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Assess ways in which information technology can enable visually impaired students to access their studies and employment.

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Introduction

Research Brief 9469 - I.T. (2000 words, May 2004) * Assess ways in which information technology can enable visually impaired students to access their studies and employment. Independence, integration and participation are three fundamental concepts for visually impaired citizens. Independence in the sense of self-sufficiency, thereby eradicating the requirement of everyday personal assistance and support functions, integration not only in the work place but also throughout all levels of education, and (active) participation pervading all facets of society. Are these concepts, or goals, wholly achievable however? There are many ways in which these aims can be fulfilled for visually impaired citizens, but perhaps one of the most powerful means is through the use of information technology. This is particularly relevant when it comes to visually impaired students and the ways in which they access their studies (in further and higher education) and their modes of employment. This work is concerned with such ideas - firstly an overview will be presented in terms of a visually impaired citizen - what it actually means to be visually impaired, what differing levels of sight such a person can have, and what difficulties such a person could encounter when studying in further or higher education. ...read more.

Middle

When assessing the needs of the visually impaired in terms of access to electronic information it should be stated that requirements tend to differ from person to person. Furthermore, as advised by Jones and Tedd, any of three senses can be used - touch, sound and any remaining vision - and the technology tends to fall into these groupings.5 With regards to touch technology Braille 'covers' can be used in conjunction with a standard QWERTY keyboard, or alternatively Braille stickers can be placed on the keys of a computer. When it comes to output this can be achieved via a 'Braille display' which presents the information from the monitor using a mechanism comprising of rows of cells, made of metal or nylon, with pins that move up and down to show Braille characters. An alternative method is to produce Braille printout through the use of a Braille embosser, however when using such a system it is necessary to make sure that compatible software is available as well as adequate memory. One downside of using such hardware for this form of output is that it does tend to cost a considerable amount of money. ...read more.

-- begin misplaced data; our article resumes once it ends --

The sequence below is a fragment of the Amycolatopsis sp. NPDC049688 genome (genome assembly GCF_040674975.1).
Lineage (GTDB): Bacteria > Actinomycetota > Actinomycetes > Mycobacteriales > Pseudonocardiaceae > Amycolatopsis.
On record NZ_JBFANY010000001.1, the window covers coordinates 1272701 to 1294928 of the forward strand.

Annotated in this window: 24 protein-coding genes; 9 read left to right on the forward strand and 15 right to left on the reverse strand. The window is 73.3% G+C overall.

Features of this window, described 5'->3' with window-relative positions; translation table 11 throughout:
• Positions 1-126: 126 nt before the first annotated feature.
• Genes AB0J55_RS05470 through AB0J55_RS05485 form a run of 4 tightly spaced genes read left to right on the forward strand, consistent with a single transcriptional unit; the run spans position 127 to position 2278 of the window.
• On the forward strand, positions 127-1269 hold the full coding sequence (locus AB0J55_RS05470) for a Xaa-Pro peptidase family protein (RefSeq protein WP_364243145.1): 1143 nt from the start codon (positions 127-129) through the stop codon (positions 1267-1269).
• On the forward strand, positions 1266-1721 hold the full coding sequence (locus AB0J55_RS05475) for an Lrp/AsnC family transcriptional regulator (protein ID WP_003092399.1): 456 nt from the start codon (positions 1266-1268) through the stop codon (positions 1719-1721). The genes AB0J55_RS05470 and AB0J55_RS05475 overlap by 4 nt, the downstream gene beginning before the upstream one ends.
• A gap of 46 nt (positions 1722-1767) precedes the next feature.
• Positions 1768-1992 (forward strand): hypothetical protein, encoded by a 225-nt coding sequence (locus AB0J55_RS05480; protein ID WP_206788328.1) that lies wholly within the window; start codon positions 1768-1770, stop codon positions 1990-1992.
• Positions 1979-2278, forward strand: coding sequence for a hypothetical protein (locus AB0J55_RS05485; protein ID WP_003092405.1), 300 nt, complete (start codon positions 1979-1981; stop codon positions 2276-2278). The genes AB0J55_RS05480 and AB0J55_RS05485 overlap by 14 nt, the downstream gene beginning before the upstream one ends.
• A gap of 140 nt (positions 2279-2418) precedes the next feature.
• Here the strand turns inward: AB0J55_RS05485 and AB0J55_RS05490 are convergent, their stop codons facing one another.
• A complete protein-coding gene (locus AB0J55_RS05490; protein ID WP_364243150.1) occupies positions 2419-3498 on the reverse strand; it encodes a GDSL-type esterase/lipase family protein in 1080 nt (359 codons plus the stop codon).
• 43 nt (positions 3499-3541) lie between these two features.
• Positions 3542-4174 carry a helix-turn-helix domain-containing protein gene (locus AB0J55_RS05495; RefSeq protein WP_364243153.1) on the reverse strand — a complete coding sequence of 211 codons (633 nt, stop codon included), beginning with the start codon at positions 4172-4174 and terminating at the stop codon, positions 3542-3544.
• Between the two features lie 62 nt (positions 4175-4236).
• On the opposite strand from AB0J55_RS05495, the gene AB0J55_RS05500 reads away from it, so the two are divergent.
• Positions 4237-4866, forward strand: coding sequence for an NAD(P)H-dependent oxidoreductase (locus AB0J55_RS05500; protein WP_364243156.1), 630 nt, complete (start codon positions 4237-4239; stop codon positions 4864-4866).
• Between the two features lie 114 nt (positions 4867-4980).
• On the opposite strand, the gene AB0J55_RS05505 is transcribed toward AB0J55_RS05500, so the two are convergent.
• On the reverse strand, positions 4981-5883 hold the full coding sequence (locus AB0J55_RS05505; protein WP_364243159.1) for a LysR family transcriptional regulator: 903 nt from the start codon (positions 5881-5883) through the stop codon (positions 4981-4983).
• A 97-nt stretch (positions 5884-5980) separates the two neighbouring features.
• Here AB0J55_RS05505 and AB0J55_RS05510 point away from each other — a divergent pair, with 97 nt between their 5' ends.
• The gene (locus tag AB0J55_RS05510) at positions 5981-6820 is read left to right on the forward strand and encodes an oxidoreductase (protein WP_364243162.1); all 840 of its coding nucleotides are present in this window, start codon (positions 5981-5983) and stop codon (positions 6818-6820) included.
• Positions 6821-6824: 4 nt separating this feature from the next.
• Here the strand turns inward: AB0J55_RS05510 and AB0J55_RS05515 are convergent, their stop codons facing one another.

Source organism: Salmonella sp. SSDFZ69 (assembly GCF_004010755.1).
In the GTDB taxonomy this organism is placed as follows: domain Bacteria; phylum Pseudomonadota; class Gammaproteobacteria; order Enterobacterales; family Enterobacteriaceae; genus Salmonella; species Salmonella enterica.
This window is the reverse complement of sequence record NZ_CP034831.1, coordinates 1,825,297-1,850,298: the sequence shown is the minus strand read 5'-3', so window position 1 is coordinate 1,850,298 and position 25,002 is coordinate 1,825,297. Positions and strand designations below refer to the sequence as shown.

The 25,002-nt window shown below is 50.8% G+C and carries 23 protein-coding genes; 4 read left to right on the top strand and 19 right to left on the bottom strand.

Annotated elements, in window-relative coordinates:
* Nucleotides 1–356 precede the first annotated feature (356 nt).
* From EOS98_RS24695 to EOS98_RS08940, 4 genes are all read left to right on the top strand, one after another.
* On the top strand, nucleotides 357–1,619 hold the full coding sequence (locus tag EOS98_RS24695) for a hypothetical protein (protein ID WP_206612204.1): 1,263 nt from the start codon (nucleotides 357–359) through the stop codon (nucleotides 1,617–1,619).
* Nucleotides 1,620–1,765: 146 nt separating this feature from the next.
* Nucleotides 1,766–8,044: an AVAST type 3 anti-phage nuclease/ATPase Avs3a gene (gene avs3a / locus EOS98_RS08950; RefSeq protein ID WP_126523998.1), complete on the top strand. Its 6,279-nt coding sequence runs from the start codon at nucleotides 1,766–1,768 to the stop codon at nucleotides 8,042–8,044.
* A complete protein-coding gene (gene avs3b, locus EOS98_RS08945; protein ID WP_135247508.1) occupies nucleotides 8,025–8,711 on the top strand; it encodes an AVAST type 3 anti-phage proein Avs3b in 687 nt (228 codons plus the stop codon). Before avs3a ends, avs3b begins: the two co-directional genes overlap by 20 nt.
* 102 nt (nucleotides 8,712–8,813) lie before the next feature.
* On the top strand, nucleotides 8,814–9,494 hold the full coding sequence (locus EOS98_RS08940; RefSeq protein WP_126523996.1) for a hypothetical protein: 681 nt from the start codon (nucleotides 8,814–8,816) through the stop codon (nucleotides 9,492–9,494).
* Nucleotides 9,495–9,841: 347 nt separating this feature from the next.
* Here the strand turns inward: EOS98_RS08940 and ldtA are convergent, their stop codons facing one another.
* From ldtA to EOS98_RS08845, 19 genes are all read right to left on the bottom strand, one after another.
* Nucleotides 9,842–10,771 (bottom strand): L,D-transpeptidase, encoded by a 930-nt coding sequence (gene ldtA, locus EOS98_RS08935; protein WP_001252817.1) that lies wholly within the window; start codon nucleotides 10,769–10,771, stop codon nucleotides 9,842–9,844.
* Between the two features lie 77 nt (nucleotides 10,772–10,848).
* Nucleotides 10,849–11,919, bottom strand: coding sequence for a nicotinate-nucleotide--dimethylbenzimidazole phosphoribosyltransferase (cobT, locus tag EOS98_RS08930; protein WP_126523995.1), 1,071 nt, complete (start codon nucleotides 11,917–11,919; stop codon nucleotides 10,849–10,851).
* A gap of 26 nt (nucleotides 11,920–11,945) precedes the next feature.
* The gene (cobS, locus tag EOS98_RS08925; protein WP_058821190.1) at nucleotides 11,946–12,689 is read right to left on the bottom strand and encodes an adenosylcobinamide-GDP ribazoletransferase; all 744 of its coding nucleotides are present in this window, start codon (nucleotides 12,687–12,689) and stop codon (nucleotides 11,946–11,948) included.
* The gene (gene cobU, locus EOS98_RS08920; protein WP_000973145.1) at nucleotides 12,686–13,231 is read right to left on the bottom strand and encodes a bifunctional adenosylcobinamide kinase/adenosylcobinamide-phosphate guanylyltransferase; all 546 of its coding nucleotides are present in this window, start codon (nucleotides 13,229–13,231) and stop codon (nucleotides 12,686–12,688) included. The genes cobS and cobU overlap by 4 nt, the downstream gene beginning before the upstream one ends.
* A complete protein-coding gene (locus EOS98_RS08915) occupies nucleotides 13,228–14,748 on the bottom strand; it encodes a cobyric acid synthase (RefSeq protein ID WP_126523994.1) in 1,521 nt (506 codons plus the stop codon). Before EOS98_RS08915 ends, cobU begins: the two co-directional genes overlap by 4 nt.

Conclusion

recognition problems - most enabling software will provide accuracy of up to 95% but this still leaves some amount of error which could be critical; and lastly; design problems - when web pages are filled with continuously scrolling text, blinking messages and pop-up screens they can be very difficult for even sophisticated enabling software to interpret, making them practically inaccessible for the visually impaired. What then of the future and the relationship between visually impaired citizens, information technology and accessibility? As we live in an ever-growing information society, access to information and IT literacy are fundamental aspects of everyday culture. Information technology provides an exceptional opportunity to facilitate the independence, integration, and participation aspects of a visually impaired person's life. Enabling software such as voice recognition and speech synthesis will continue to grow in quality, and as it becomes more mainstream will come down in price, thus bringing down more barriers for the visually impaired. However, there are still issues concerning web site design and it is crucial (visually impaired) end users are involved in the construction process. It is hoped that this could and certainly should be the case, and the underlying (future IT) trends will be of integration and not alienation. ...read more.

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